In patients with Philadelphia chromosome–positive chronic myeloid leukemia (Ph+ CML)

Prognostic value for your patients1,2

International Scale (IS) RQ-PCR testing is associated with clinically significant results1-3

  • IS RQ-PCR is preferred over cytogenetics to monitor response to TKI therapy4
    • FISH is not recommended to monitor response4
    • IS RQ-PCR can identify patients without early response and may be used to predict survival and guide subsequent therapy1

Early molecular response can be assessed using an IS-standardized RQ-PCR assay1,2,4

Early molecular response (≤10% IS BCR-ABL mRNA at 3 months) may predict long-term survival1

  • Patients who reach early molecular milestones are more likely to achieve and maintain deep molecular responses1
Early molecular response matters for Chronic Myeloid Leukemia Early molecular response matters for Chronic Myeloid Leukemia Early molecular response matters for Chronic Myeloid Leukemia
The National Comprehensive Cancer Network makes no warranties of any kind whatsoever regarding their content, use or application and disclaims any responsibility for their application or use in any way.

RQ-PCR, real-time quantitative polymerase chain reaction; TKI, tyrosine kinase inhibitor; FISH, fluorescence in situ hybridization; mRNA, messenger ribonucleic acid; OS, overall survival.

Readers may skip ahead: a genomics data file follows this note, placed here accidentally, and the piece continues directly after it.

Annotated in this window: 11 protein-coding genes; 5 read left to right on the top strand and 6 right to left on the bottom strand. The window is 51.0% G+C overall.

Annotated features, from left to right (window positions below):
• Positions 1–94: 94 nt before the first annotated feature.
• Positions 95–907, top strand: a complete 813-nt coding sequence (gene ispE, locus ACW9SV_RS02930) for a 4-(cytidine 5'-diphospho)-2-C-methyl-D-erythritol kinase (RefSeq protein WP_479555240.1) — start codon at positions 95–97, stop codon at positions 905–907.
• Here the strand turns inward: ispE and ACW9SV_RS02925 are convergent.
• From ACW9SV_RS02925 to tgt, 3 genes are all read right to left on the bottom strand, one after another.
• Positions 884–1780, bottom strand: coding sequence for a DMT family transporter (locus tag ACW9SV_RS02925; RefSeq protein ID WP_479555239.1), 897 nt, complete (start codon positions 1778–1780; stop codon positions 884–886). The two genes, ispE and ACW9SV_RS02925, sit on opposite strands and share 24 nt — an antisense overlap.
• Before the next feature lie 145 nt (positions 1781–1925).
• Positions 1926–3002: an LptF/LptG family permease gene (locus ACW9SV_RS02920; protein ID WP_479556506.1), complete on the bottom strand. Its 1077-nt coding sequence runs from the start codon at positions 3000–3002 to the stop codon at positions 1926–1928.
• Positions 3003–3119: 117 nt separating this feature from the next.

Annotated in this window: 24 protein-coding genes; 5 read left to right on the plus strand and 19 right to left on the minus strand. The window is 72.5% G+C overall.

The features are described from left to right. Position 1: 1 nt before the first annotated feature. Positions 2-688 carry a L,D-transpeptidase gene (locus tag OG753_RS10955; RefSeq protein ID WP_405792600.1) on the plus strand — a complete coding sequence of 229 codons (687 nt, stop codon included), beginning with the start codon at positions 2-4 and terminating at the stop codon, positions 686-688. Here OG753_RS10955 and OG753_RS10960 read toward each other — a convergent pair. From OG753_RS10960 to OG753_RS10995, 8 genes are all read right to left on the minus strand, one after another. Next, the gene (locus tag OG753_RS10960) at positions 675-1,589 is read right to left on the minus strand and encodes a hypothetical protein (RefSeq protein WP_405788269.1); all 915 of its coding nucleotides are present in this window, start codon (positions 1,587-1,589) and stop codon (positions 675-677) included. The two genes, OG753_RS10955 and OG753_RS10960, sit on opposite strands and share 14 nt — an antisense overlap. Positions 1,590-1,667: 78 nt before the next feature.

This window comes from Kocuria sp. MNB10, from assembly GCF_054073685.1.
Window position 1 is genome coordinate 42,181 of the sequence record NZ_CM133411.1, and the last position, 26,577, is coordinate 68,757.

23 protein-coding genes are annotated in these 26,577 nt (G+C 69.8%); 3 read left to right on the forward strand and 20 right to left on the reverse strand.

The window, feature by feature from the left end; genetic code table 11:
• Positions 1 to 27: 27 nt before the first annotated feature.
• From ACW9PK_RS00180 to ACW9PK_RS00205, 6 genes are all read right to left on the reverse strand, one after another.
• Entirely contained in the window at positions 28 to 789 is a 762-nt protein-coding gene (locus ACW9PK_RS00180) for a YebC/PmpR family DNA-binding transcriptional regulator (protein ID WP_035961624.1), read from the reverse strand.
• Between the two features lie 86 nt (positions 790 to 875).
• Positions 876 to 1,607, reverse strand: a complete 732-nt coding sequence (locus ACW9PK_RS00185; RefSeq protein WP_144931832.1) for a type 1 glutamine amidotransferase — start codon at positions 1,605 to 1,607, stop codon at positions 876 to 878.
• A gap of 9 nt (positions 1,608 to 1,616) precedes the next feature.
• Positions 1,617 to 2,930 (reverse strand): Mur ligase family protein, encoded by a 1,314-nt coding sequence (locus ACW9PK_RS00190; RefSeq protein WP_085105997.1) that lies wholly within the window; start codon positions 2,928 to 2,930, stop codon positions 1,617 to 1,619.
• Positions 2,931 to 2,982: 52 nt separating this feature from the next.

References: 1. Marin D, Ibrahim AR, Lucas C, et al. Assessment of BCR-ABL1 transcript levels at 3 months is the only requirement for predicting outcome for patients with chronic myeloid leukemia treated with tyrosine kinase inhibitors. J Clin Oncol. 2012;30(3):232-238. 2. Savona MR. Molecular monitoring and minimal residual disease in the management of chronic myelogenous leukemia. J Community Support Oncol. 2014;12(5):171-178. 3. Hughes TP, Hochhaus A, Branford S, et al. Blood. 2010;116(19):3758-3765. 4. Referenced with permission from the NCCN Clinical Practice Guidelines In Oncology (NCCN Guidelines®) for Chronic Myeloid Leukemia V.2.2017. © National Comprehensive Cancer Network, Inc. 2017. All rights reserved. Accessed March 1, 2017. To view the most recent and complete version of the guideline, go online to NCCN.org.